The Media Space at London's Science Museum hit the (photography) exhibition circuit at speed when it opened in 2014 with Only in England, featuring work by British great Tony Ray-Jones. Its pace and quality continues to impress with its latest offering: Drawn by Light, an exhibition celebrating some of the treasures from the world's oldest surviving photographic society.

The Royal Photographic Society, founded in 1853, has amassed over a quarter of a million images and 8,000 items of photographic equipment—and it continues to expand. The material of this wide-ranging exhibition is drawn solely from this immense archive, which reaches back to the very beginnings of photography. What makes Drawn by Light so remarkable is how it reveals the lines of continuity between contemporary photography and the earlier practitioners of the art. As this exhibition makes clear, the versatility, imagination and innovation that fuels today's photography have always been impulses shaping the medium's diversity of genres and applications.

Similarly, the thematic concerns—surrounding portraiture, still life, and landscape—are as vital today as they were in the 1850s and individual photographers in the past were just as driven to express personal and public visions of their world. For example, Francis James Mortimer had himself tied to a ship's mast to protect himself and his camera from being swept overboard while photographing a storm ("Spirit of the Storm," 1911). Fred Holland Day ("The Crucifixion: Self Portrait as Jesus Christ," 1898) starved himself for months to look the part before hanging himself from a wooden cross.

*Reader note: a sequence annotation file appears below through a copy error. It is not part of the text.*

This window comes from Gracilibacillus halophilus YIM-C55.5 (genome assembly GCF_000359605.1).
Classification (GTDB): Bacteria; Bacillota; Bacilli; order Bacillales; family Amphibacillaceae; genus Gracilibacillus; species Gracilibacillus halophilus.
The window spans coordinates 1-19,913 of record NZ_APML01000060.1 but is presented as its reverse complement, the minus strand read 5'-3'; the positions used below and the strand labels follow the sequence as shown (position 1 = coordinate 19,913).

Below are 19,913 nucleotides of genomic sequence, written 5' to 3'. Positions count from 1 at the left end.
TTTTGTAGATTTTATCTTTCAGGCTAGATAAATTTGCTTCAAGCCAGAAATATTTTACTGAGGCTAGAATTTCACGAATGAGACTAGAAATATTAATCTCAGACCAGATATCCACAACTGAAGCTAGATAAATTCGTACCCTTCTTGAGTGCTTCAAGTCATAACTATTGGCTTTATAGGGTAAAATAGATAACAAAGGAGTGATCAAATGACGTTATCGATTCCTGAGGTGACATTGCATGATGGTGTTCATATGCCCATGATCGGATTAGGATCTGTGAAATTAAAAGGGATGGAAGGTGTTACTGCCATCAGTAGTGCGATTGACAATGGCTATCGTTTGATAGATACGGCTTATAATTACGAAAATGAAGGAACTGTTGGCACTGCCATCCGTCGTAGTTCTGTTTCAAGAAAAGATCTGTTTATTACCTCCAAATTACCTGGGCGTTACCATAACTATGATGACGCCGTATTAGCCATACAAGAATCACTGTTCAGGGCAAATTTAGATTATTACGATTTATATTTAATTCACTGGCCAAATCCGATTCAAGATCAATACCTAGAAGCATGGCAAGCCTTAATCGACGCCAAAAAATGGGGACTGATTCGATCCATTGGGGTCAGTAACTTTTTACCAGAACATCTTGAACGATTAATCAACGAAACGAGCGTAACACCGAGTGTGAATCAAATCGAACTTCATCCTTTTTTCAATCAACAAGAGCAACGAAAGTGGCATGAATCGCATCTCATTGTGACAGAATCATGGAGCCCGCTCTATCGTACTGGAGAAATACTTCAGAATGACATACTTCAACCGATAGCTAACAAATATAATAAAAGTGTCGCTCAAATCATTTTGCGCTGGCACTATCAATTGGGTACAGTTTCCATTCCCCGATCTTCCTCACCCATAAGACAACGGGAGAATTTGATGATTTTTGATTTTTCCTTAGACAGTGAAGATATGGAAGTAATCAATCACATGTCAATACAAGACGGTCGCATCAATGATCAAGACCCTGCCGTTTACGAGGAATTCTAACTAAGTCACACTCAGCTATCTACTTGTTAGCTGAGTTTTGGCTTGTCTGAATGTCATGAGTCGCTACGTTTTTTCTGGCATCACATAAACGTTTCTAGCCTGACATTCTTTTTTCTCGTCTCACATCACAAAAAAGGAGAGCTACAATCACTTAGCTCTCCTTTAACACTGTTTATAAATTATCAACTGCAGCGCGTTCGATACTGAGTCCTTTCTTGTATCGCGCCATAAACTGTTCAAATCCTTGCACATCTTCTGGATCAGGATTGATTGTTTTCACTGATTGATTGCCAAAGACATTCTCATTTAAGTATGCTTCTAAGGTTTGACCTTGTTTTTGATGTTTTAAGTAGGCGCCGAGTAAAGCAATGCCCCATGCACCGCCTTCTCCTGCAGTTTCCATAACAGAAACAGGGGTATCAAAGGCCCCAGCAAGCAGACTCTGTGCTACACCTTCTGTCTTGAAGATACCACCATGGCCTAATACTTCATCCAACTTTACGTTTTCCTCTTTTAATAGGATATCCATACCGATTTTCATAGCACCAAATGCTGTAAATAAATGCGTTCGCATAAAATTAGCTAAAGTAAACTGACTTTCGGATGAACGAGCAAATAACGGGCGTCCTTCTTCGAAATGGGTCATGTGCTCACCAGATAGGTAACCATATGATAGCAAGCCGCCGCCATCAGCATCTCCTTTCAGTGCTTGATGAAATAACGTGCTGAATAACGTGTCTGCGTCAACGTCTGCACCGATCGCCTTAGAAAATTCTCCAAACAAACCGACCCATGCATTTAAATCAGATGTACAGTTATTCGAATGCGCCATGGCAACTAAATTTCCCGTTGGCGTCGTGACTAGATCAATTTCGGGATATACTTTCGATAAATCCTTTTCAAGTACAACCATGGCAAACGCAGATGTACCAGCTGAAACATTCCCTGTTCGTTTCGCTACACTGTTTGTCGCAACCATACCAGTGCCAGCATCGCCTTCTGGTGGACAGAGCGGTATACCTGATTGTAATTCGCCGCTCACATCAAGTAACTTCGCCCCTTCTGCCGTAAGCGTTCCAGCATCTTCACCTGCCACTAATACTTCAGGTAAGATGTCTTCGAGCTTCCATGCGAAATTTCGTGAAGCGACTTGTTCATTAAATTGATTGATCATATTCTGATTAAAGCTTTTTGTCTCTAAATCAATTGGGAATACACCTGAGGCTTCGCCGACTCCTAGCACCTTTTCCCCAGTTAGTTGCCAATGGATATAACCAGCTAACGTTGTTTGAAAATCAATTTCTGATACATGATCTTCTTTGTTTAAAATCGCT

These are just two of the photographs in an exhibition that eschews chronology in its presentation, preferring to mix and match different genres, periods and photographers, allowing the viewer to be shocked into recognizing the continuities that span nearly two centuries. Thus, Steve McCurry's iconic "Afghan Girl" (1984) and a color photograph of a young girl on a beach, taken by Lieutenant Colonel Mervyn O'Gorman in 1913, are united by their startling use of color. And associations of nineteenth-century photographs with formal poses of overdressed women and hirsute men are swiftly deconstructed by work like Peter Henry Emerson's "Gathering Water-Lilies" (1886) rendering two human figures as other-worldly presences, as still as the water and reeds around them.

There is plenty to see in Drawn By Light and viewers will be stimulated and intrigued by an exhibition that brings together famous, not so famous and unknown photographers, ultimately showing us that what we are drawn to in photography today hasn't changed so much over these many years. And at the same time, what the medium has produced across these many eras continues to draw us in, retaining the same freshness and intrigue it has had from the day it was first invented.

—Sean Sheehan

Editor's Note: The exhibition Drawn By Light will be showing at the Media Space at the Science Museum in London until March 1, 2015.

Sean Sheehan is a freelance writer and the author of Jack's World, with photographs by Danny Gralton and Ciaran Watson.